A Yuletide dream was delivered grandly to 116 Hernando County foster children this holiday season as they were magically transported to a land of joy and wonder. Ah, but this was no dream. It was the Polar Express, a winter wonderland that the Kiwanis Club of Weeki Wachee presented on December 2nd at the Pasco County Safety Town.
“The Kiwanis Club of Weeki Wachee has been in our community for 11 years. The Kiwanis Club of Weeki Wachee prepared information for The Hernando Sun that stated, “They put on a service project event for foster children of Hernando County every year. “This event is called Polar Express. Foster families are invited to participate in the event each year. When they arrive for this magical day, families are greeted with games and activities, food, and even a visit from the big guy himself, Santa and Mrs. Claus.”
Ah, but there was much more to the Polar Express experience than fun and spectacle.
“This year, we served 116 children. The children received free books, bookbags with school supplies, and jackets,” read the information. “These were provided by the Knights of Columbus from Our Lady Queen of Peace Council and from the Free Masons out of Brooksville.”
Like in years past, these kids were identified through the Kiwanis Club’s partnership with Fostering Hope Florida, Inc. “We will be partnering with them every year,” said Jamie-Lynn Hamilton, president of The Kiwanis Club of Weeki Wachee, who also counts Vice President
Amanda Bartle as a valuable creative partner in the Polar Express effort.
The Grinch was in charge of driving a train that carried child beneficiaries and their families to a Christmas village. They received brightly adorned packages filled with gifts custom-selected just for them, and school supply packs brimming with pencils, colored pencils, crayons, erasers, markers, scissors and other essentials.
“We also had numerous donors who supported the event with monetary contributions or even brought us toys to wrap,” read the information. “Each child received a gift that was tailored to them from Santa.”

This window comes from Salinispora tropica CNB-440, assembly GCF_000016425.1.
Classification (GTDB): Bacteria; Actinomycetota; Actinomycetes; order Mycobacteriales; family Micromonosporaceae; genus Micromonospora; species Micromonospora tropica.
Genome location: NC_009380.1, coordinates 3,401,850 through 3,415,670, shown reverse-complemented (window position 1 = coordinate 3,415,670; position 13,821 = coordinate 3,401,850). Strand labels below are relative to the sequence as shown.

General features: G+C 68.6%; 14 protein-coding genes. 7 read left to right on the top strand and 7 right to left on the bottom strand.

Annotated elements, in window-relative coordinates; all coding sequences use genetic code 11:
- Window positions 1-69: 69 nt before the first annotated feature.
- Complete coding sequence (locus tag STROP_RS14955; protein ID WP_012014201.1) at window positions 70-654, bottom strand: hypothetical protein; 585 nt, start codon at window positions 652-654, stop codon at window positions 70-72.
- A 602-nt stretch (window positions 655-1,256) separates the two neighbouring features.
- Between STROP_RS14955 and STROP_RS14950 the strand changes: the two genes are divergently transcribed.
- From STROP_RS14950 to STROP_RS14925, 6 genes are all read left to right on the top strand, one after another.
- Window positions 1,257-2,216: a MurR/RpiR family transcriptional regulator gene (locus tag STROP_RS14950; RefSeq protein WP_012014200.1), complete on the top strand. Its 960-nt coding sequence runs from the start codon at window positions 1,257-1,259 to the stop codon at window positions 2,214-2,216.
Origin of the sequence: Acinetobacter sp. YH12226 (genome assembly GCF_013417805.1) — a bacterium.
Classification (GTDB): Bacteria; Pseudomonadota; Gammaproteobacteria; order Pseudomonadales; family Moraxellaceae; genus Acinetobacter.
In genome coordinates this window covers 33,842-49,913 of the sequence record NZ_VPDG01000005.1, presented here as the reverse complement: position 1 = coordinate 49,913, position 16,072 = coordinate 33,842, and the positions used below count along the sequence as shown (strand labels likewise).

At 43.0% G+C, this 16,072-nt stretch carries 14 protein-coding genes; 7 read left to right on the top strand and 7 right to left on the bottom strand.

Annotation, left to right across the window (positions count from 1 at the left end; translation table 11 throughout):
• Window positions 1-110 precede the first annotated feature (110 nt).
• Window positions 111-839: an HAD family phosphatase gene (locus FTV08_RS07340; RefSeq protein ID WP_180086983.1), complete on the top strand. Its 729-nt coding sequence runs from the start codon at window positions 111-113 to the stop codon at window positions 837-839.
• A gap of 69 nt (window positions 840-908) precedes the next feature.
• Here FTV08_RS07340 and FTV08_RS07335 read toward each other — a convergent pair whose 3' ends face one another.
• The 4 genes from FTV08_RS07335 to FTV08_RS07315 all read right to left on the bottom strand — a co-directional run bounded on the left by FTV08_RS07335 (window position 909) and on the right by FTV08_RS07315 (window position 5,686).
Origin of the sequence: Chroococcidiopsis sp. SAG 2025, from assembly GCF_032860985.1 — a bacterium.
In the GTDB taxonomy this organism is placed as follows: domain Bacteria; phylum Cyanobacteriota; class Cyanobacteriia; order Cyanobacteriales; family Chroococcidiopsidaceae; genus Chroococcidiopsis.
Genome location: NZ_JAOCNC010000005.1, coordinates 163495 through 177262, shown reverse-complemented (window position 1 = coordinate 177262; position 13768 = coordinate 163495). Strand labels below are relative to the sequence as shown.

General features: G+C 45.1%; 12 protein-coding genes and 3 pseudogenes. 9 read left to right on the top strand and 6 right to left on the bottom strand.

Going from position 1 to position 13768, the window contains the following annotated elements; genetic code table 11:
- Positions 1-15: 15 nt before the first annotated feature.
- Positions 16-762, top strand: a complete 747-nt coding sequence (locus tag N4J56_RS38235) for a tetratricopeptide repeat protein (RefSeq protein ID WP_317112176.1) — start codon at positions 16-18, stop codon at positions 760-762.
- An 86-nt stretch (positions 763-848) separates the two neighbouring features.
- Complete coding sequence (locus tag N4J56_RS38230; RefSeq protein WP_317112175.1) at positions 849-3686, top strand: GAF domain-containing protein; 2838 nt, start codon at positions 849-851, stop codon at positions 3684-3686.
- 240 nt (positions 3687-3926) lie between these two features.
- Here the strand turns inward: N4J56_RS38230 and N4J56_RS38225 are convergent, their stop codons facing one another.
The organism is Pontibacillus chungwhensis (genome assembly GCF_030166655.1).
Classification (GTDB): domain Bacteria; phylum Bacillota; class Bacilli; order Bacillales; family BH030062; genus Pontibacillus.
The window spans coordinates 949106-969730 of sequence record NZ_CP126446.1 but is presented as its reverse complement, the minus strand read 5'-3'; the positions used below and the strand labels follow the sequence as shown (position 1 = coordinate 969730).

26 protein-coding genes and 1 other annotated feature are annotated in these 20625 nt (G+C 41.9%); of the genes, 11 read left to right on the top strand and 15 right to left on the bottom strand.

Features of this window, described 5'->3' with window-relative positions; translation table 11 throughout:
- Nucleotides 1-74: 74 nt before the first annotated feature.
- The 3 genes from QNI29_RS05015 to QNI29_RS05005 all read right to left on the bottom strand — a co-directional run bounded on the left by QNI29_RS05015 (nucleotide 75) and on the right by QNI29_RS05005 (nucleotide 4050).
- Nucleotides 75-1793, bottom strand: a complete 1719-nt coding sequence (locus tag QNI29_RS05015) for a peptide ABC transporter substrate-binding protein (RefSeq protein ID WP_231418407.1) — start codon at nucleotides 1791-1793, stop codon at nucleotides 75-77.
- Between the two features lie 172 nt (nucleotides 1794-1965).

These gifts, said Hamilton, took numerous, various and fun forms. “There were lots of Barbies, sports equipment, arts and crafts stuff and lots of baby toys,” she said. “Crocs and tumblers. Sunshine Boutique, a local small business, donated toys too. The owner’s name is Sandra Vargas.”
And as the kids received their precious presents from Old Saint Nick, they had a lot of fun. “The children were also able to spend time with miniature horses that are used for therapy. These were provided from Kiddy Up Ranch in Hudson through Majestic Miniatures,” read the information. “The Polar Express event is a day of fun games and activities, train rides, food, and time with Santa.”
Kids did indeed get to meet Santa and elves at The Polar Express, and they got to play the roles of gingerbread people by way of some fun and decidedly gingery picture props. They played tic-tac-toe, ball-toss, and ring-toss games. Volunteers dressed in Christmas sweaters and elf hats entertained the kids, who navigated their way around their holiday haven via helpful signposts that directed them to Santa’s Toy Shop, Train Depot, Santa Cookie Spot, Santa Snack Stop, Reindeer Games, Mrs. Claus Crafts, Train Depot, Santa’s Mailbox, and Santa Land. They witnessed the singular wonder of Santa’s Mailbox, which offered direct delivery to the North Pole.
Parent and caregiver Stacy Bolster said that she and her children really enjoyed the Polar Express event. “We got jackets and handmade blankets, in addition to the gifts and school supplies,” she said. “This event was so exciting and shows us that the community cares.”
Hamilton agrees, stating, “Polar Express is an amazing team effort—without everyone, it wouldn’t be what it’s become. We would like to send a great big thank you to our partners on this event for helping us make this year another great success.”